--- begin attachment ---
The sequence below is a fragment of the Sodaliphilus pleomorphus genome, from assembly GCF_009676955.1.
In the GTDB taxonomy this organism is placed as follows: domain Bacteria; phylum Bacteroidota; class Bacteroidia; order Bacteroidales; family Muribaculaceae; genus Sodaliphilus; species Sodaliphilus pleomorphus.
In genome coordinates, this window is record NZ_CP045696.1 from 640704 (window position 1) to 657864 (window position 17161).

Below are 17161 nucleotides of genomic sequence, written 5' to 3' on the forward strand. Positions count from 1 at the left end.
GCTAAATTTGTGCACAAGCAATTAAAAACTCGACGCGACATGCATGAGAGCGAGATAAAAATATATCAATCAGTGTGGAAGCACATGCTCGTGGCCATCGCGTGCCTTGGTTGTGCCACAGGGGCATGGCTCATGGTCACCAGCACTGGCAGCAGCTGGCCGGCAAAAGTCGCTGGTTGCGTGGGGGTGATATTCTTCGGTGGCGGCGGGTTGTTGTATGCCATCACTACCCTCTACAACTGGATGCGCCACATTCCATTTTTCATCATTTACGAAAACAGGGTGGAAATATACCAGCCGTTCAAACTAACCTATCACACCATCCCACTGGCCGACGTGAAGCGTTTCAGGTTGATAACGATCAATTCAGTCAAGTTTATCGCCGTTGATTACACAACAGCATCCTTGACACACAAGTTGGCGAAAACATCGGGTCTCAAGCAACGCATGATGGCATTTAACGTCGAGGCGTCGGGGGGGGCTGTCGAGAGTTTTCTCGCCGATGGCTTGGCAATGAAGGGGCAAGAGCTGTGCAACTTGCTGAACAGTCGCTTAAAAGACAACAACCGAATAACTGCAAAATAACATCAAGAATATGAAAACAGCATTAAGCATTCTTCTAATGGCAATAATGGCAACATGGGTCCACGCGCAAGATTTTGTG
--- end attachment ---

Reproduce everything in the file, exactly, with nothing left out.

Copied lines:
The sequence below is a fragment of the Sodaliphilus pleomorphus genome, from assembly GCF_009676955.1.
In the GTDB taxonomy this organism is placed as follows: domain Bacteria; phylum Bacteroidota; class Bacteroidia; order Bacteroidales; family Muribaculaceae; genus Sodaliphilus; species Sodaliphilus pleomorphus.
In genome coordinates, this window is record NZ_CP045696.1 from 640704 (window position 1) to 657864 (window position 17161).

Below are 17161 nucleotides of genomic sequence, written 5' to 3' on the forward strand. Positions count from 1 at the left end.
GCTAAATTTGTGCACAAGCAATTAAAAACTCGACGCGACATGCATGAGAGCGAGATAAAAATATATCAATCAGTGTGGAAGCACATGCTCGTGGCCATCGCGTGCCTTGGTTGTGCCACAGGGGCATGGCTCATGGTCACCAGCACTGGCAGCAGCTGGCCGGCAAAAGTCGCTGGTTGCGTGGGGGTGATATTCTTCGGTGGCGGCGGGTTGTTGTATGCCATCACTACCCTCTACAACTGGATGCGCCACATTCCATTTTTCATCATTTACGAAAACAGGGTGGAAATATACCAGCCGTTCAAACTAACCTATCACACCATCCCACTGGCCGACGTGAAGCGTTTCAGGTTGATAACGATCAATTCAGTCAAGTTTATCGCCGTTGATTACACAACAGCATCCTTGACACACAAGTTGGCGAAAACATCGGGTCTCAAGCAACGCATGATGGCATTTAACGTCGAGGCGTCGGGGGGGGCTGTCGAGAGTTTTCTCGCCGATGGCTTGGCAATGAAGGGGCAAGAGCTGTGCAACTTGCTGAACAGTCGCTTAAAAGACAACAACCGAATAACTGCAAAATAACATCAAGAATATGAAAACAGCATTAAGCATTCTTCTAATGGCAATAATGGCAACATGGGTCCACGCGCAAGATTTTGTG